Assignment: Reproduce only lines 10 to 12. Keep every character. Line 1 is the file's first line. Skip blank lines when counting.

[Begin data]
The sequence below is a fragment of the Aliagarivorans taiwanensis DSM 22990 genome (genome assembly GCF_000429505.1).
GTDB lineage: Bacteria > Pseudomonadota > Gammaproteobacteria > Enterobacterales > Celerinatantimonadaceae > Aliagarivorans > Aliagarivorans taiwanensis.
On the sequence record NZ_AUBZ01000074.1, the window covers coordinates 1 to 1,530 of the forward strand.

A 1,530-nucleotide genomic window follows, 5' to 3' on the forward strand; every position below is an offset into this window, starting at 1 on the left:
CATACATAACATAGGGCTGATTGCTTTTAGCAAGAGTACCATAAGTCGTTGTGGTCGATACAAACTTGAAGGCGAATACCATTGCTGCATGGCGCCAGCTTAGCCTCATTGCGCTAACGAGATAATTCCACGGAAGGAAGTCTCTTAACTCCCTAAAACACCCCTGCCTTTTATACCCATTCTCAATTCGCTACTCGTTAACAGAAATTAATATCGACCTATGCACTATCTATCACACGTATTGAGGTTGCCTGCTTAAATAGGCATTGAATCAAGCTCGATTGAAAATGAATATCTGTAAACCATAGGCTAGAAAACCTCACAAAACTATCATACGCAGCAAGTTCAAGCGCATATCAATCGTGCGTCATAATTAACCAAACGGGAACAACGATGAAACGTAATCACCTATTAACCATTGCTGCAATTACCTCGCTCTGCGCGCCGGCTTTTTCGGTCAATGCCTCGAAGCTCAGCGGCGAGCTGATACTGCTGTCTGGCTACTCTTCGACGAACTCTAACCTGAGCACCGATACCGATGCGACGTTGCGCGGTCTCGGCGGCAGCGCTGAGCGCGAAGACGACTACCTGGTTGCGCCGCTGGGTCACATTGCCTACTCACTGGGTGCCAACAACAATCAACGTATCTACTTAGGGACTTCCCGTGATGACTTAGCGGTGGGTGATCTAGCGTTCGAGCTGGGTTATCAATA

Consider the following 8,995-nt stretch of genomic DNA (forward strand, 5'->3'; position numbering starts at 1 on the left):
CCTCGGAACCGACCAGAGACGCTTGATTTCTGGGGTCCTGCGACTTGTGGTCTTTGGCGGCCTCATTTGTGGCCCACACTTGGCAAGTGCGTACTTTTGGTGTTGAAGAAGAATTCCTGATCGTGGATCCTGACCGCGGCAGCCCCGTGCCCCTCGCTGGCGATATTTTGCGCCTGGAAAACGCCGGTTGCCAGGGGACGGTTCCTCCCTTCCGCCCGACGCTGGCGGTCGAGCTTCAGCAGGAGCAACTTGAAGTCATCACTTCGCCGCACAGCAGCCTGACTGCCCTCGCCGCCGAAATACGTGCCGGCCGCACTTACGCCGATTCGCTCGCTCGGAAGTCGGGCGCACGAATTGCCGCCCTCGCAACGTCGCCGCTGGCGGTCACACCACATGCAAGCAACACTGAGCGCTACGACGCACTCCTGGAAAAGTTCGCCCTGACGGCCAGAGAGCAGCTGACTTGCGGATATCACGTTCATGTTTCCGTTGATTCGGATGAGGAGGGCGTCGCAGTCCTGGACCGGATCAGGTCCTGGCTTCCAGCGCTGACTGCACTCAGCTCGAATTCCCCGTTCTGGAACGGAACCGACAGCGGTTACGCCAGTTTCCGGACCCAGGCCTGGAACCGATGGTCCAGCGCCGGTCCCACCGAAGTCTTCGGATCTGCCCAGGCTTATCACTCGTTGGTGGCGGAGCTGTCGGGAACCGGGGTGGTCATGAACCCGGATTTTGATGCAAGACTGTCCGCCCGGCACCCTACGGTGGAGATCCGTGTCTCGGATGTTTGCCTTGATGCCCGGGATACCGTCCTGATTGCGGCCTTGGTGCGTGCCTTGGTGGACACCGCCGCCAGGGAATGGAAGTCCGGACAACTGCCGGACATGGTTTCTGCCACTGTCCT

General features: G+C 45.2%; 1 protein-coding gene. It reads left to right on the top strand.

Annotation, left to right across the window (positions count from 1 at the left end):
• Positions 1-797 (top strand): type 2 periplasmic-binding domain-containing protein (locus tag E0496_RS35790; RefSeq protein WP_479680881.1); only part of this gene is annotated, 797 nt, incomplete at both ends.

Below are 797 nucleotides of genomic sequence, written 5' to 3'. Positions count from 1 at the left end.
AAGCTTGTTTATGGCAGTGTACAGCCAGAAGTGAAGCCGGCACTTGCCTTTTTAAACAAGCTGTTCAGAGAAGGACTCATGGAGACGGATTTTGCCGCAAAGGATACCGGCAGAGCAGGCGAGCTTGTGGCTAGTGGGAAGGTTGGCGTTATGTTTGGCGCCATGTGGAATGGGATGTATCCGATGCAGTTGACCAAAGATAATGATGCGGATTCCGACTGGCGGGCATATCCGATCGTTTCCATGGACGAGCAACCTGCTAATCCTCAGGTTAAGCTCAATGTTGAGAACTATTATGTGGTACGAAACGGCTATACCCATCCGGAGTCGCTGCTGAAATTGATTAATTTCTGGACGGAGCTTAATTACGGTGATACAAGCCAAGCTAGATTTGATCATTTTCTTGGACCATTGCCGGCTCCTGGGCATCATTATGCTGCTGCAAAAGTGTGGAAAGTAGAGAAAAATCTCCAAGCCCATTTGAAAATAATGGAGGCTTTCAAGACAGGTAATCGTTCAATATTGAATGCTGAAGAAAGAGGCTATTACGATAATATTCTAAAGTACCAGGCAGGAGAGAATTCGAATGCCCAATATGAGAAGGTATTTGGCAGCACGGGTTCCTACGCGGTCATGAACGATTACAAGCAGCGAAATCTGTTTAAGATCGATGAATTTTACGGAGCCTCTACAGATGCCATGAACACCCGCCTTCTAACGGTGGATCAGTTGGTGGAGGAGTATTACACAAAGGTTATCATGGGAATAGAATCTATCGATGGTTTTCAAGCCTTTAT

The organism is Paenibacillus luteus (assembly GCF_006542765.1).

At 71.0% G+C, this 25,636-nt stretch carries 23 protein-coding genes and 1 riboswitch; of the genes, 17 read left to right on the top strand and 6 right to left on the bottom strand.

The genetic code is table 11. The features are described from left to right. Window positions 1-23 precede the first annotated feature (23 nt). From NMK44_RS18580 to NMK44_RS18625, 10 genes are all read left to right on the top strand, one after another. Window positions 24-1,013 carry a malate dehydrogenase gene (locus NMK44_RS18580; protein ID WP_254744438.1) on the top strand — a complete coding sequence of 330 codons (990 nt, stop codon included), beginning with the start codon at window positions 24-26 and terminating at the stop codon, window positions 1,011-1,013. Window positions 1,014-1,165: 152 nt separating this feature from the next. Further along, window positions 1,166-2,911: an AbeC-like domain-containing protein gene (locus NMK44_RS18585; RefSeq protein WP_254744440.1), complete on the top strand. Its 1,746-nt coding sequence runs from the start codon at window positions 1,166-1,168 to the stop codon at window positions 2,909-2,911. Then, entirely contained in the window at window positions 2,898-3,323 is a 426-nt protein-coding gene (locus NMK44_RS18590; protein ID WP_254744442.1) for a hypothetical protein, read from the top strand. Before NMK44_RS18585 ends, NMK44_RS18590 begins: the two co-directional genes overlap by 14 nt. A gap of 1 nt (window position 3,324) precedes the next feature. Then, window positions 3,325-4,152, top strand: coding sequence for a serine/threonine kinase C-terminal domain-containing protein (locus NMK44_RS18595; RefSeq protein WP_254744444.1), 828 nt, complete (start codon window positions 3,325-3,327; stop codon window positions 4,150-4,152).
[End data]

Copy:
• Positions 1-797 (top strand): type 2 periplasmic-binding domain-containing protein (locus tag E0496_RS35790; RefSeq protein WP_479680881.1); only part of this gene is annotated, 797 nt, incomplete at both ends.

Below are 797 nucleotides of genomic sequence, written 5' to 3'. Positions count from 1 at the left end.
AAGCTTGTTTATGGCAGTGTACAGCCAGAAGTGAAGCCGGCACTTGCCTTTTTAAACAAGCTGTTCAGAGAAGGACTCATGGAGACGGATTTTGCCGCAAAGGATACCGGCAGAGCAGGCGAGCTTGTGGCTAGTGGGAAGGTTGGCGTTATGTTTGGCGCCATGTGGAATGGGATGTATCCGATGCAGTTGACCAAAGATAATGATGCGGATTCCGACTGGCGGGCATATCCGATCGTTTCCATGGACGAGCAACCTGCTAATCCTCAGGTTAAGCTCAATGTTGAGAACTATTATGTGGTACGAAACGGCTATACCCATCCGGAGTCGCTGCTGAAATTGATTAATTTCTGGACGGAGCTTAATTACGGTGATACAAGCCAAGCTAGATTTGATCATTTTCTTGGACCATTGCCGGCTCCTGGGCATCATTATGCTGCTGCAAAAGTGTGGAAAGTAGAGAAAAATCTCCAAGCCCATTTGAAAATAATGGAGGCTTTCAAGACAGGTAATCGTTCAATATTGAATGCTGAAGAAAGAGGCTATTACGATAATATTCTAAAGTACCAGGCAGGAGAGAATTCGAATGCCCAATATGAGAAGGTATTTGGCAGCACGGGTTCCTACGCGGTCATGAACGATTACAAGCAGCGAAATCTGTTTAAGATCGATGAATTTTACGGAGCCTCTACAGATGCCATGAACACCCGCCTTCTAACGGTGGATCAGTTGGTGGAGGAGTATTACACAAAGGTTATCATGGGAATAGAATCTATCGATGGTTTTCAAGCCTTTAT